He pulled a list out and said, “This is the hundred richest families. I advise a hundred of them.” I said, “Well, you must know how to teach kids about money.” He said, “The opposite, actually. These people make all the mistakes.”
He told me a number of things. Number one, you should talk to them, bring them into the process. Eighty percent of kids, Tavis, get to college having never had a conversation about money – how it’s made, how it’s lost, debt, okay?
He said you should let your kids make their own decisions. We give our kids allowance. The research shows you should separate it from chores, and all that’s in the book. I said, “But what if my kids make a mistake? What if they run through their, burn through their money, right? Or what if they drive into a ditch?”
He said – it’s one of my favorite lines in the book – “It’s much better to drive into a ditch with a $6 allowance than a $60,000 a year salary or a $6 million a year inheritance.” That’s the point.
You’ve got to let your kids make mistakes, and failure turns out to be the best teaching tool of all. One of the things that I’ve learned – you talk about the cancer – one of the things I’ve learned is to be much more open about my frailties and about our failures, because when you show your kids how you can resolve conflict in your life in real time, you’re giving them confidence that when they have conflicts, they can push through them.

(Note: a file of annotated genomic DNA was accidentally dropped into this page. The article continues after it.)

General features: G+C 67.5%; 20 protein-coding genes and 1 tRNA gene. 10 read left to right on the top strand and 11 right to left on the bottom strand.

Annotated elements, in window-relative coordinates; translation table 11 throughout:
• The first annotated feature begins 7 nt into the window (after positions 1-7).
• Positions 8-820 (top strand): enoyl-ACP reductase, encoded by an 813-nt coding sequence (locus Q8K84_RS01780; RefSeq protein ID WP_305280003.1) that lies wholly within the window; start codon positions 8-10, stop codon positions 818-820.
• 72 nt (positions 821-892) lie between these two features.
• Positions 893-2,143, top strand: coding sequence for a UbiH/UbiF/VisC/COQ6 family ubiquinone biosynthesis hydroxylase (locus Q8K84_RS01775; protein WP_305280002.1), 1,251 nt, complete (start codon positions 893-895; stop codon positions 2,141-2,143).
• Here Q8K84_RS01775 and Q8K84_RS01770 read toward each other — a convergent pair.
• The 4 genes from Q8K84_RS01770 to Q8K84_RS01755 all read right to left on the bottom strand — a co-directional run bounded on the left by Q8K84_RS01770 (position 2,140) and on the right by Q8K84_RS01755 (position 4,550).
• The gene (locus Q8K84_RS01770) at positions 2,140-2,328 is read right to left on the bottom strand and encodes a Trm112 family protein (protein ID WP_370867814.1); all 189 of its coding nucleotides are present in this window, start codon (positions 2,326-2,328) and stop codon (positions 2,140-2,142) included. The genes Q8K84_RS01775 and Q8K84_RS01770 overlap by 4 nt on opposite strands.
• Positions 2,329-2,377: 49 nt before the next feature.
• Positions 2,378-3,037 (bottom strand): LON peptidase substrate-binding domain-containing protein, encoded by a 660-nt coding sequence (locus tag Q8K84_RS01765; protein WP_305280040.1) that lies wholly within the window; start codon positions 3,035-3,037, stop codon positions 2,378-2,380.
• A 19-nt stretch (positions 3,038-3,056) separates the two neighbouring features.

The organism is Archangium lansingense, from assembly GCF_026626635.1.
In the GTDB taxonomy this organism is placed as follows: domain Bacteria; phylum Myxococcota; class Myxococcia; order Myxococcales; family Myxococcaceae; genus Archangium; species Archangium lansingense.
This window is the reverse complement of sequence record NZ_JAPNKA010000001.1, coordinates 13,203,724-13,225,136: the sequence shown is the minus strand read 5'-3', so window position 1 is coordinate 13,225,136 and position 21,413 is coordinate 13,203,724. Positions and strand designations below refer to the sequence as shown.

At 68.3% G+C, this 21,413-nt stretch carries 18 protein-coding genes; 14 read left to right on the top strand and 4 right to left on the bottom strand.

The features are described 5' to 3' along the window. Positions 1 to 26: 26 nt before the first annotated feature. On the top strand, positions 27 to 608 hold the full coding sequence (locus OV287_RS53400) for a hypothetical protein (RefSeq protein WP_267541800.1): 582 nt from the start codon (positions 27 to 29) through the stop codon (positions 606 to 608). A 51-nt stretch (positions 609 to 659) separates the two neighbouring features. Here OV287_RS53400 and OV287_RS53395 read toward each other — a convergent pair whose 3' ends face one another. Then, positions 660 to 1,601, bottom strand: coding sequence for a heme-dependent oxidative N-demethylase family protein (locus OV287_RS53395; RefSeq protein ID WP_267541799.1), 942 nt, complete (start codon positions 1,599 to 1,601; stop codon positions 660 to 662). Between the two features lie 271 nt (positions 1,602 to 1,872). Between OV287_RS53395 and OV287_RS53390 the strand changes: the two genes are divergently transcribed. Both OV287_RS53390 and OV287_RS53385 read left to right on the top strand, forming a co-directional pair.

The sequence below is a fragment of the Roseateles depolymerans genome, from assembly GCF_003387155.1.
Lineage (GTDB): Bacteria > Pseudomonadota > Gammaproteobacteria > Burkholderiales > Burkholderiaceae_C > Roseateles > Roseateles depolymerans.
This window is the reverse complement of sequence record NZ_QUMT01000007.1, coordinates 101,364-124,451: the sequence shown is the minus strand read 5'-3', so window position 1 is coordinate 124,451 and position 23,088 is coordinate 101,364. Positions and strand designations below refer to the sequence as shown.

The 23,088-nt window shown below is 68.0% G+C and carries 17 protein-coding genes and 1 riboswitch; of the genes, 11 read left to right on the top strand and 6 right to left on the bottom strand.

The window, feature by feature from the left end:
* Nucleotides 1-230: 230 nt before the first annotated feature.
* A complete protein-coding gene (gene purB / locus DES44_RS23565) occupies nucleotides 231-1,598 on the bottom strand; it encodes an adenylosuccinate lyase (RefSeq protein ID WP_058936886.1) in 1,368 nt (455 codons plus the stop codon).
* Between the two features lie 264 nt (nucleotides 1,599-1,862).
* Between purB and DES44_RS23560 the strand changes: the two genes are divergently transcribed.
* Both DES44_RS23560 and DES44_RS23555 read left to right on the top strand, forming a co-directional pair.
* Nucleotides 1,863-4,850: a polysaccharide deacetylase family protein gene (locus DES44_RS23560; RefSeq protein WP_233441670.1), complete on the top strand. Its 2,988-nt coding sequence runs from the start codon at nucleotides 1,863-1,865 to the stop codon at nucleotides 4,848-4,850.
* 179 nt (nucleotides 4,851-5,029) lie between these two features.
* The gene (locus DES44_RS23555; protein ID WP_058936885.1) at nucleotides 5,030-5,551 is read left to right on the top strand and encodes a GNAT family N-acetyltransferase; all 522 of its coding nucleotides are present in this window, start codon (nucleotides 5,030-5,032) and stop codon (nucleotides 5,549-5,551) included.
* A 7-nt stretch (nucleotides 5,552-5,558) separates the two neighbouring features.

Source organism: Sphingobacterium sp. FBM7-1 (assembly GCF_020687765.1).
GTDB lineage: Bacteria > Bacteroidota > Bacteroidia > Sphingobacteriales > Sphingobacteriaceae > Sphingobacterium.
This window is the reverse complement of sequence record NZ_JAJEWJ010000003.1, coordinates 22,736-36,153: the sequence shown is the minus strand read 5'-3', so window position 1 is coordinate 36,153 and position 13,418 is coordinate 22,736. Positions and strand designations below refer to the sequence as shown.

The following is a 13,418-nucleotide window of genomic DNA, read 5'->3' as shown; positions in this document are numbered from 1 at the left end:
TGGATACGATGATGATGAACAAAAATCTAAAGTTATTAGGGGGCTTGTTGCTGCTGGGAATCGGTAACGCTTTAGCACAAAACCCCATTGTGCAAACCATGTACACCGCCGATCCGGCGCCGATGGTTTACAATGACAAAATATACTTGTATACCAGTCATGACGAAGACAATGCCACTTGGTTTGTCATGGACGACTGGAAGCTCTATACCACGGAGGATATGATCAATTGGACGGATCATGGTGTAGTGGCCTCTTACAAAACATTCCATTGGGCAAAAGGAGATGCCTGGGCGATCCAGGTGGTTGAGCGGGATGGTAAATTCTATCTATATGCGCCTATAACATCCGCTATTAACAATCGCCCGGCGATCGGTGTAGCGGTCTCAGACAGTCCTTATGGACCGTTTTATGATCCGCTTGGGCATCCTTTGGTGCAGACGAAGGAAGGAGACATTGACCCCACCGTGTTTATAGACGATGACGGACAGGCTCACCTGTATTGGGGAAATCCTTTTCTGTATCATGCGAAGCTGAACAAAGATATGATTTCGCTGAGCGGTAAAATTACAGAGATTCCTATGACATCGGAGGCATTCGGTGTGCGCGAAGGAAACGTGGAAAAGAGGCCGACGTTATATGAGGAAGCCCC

Tavis: I jumped in and cut you off. You were giving me at least three overarching themes. The first one –
Feiler: Yes, adapt all the time.
Tavis: Okay, adapt, right.
Feiler: There’s a whole chapter in this book about time-shifting family dinner, okay? The old days – if you can have family dinner every night, that’s fantastic. Doesn’t work in most of our schedules. Americans rank 33 out of 35 countries.
There’s only 10 minutes of productive time in the meeting; the rest is taken up with – in the dinner – take your elbows off the table and pass the ketchup. You can do it at family breakfast. You can do it at bedtime snack. I got a bunch of ideas of how you can talk about it. So adapt all the time.
The second, talk. A lot. And not just difficult conversations, I got plenty of stuff about that, but specifically what it means to be part of your family. Here’s two great ideas.
I talked to Jim Collins, the author of “Good to Great,” the defining management book, and he said – he coached us through this process of creating a family mission statement.